3. Did You Know 3.0 (http://www.youtube.com/watch?v=jpEnFwiqdx8) – Widely viewed video by Karl Fisch and Scott McLeod that gives light to the changes imminent in our emerging knowledge-based society. This is an excellent video for framing and introducing the new reality to students, teachers, faculty, and administrators.
4. Introducing the Book (http://www.youtube.com/watch?v=xFAWR6hzZek) – This comedic portrayal of a medieval helpdesk relays the point that each new technology will bring with it challenges of user adoption and a steep learning curve.
5. Mr. Winkle Wakes (http://www.youtube.com/watch?v=lm1sCsl2MQY) – A great video by Matthew Needleman retelling a classic story about the resistance of schools to change.
8. Web Crash 2007 (http://www.theonion.com/content/video/breaking_news_all_online_data) – This is an excellent, very funny video from The Onion that describes the horrible Internet crash of 2007.
9. Five Minute University (http://www.youtube.com/watch?v=DRBW8eJGTVs) – This is a classic clip from Father Guido Sarducci from Saturday Night Live fame. The video gives humorous critique to learning in higher education. (Suggested by ZaidLearn).
A List of 100+ Education Reporters on Twitter
by Meranda Watling
July 7, 2009, Meranda Writes
For months, I’ve had in mind finding all my education reporter peers across the country on Twitter. I decided this afternoon it was time to finally put together what I’ve gathered and to see how many more I could find. What follows is a somewhat comprehensive list of education reporters on Twitter. I say somewhat because there are a few exceptions.” . . .
“So what is the purpose of spending several hours on my day off putting this together? Honestly, it was kind of selfish. I think it’s interesting to see what other peers on this beat are covering. In many cases, we’re writing about the same things. We struggle with the same FOIA-ignorant officials and try to wrap our heads around similarly incomprehensible state test data. And I figured extending my own network to include more of those folks could help me with ideas, trends to look into, and just some camaraderie.” . . .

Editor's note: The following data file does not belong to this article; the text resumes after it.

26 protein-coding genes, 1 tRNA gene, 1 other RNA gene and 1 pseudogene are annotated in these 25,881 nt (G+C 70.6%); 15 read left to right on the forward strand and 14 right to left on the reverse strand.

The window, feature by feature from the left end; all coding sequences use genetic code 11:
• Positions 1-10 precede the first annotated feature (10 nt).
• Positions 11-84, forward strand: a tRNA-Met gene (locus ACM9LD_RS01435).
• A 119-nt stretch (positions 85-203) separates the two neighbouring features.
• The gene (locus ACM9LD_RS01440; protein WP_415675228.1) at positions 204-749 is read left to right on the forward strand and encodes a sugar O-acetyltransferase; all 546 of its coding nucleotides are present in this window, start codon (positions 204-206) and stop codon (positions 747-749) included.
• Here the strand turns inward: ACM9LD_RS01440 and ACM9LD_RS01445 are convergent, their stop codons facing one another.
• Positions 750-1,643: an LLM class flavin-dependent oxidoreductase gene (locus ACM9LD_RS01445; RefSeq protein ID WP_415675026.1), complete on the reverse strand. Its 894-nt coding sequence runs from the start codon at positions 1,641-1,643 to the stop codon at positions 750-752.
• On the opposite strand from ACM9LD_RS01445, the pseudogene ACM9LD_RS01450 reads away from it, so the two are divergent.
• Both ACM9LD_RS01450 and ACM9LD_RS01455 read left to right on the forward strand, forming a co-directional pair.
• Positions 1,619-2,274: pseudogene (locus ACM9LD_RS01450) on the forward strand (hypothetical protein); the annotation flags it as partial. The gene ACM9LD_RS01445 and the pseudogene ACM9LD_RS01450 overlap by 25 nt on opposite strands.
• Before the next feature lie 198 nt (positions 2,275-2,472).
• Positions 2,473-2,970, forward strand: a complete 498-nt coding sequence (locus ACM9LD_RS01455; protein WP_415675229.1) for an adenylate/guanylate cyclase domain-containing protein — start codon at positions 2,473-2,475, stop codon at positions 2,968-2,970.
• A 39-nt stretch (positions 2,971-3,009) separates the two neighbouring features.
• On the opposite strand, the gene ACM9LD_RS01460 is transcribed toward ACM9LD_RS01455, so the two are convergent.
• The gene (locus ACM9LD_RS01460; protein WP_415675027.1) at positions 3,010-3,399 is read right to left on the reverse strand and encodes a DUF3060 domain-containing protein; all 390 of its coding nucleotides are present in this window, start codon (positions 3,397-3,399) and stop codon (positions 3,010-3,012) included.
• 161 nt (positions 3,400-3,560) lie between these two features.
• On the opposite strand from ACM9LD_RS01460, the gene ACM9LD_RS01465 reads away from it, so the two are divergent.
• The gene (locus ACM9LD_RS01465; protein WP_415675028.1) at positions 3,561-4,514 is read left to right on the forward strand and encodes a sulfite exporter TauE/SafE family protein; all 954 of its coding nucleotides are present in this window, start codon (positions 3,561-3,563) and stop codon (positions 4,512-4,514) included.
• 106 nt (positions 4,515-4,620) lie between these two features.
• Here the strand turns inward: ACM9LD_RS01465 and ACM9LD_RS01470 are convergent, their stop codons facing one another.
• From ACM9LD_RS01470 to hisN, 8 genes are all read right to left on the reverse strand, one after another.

7 Things You Should Know About… Personal Learning Environments
May 2009, Educause Learning Initiative
“The term personal learning environment (PLE) describes the tools, communities, and services that constitute the individual educational platforms learners use to direct their own learning and pursue educational goals. A PLE is frequently contrasted with a learning management system in that an LMS tends to be course-centric, whereas a PLE is learner-centric. At the same time, a PLE may or may not intersect with an institutional LMS, and individuals might integrate components of an LMS into the educational environments that they construct for themselves.”
“A typical PLE, for example, might incorporate blogs where students comment on what they are learning, and their posts may reflect information drawn from across the web — on sites like YouTube or in RSS feeds from news agencies. While most discussions of PLEs focus on online environments, the term encompasses the entire set of resources that a learner uses to answer questions, provide context, and illustrate processes. As used here, the term refers not to a specific service or application but rather to an idea of how individuals approach the task of learning.” . . .
10 Rules That Govern Groups
by Jeremy Dean
July 10, 2009, PSYBlog
“Much of our lives are spent in groups with other people: we form groups to socialise, earn money, play sport, make music, even to change the world. But although groups are diverse, many of the psychological processes involved are remarkably similar. Here are 10 insightful studies that give a flavour of what has been discovered about the dynamics of group psychology.” . . .
There are lots of free resources here – “Open Culture explores cultural and educational media (podcasts, videos, online courses, etc.) that’s freely available on the web, and that makes learning dynamic, productive, and fun. We sift through all the media, highlight the good and jettison the bad, and centralize it in one place. Trust us, you’ll find engaging content here that will keep you learning and sharp. And you will find it much more efficiently than if you spend your time searching with Google, Yahoo or iTunes.”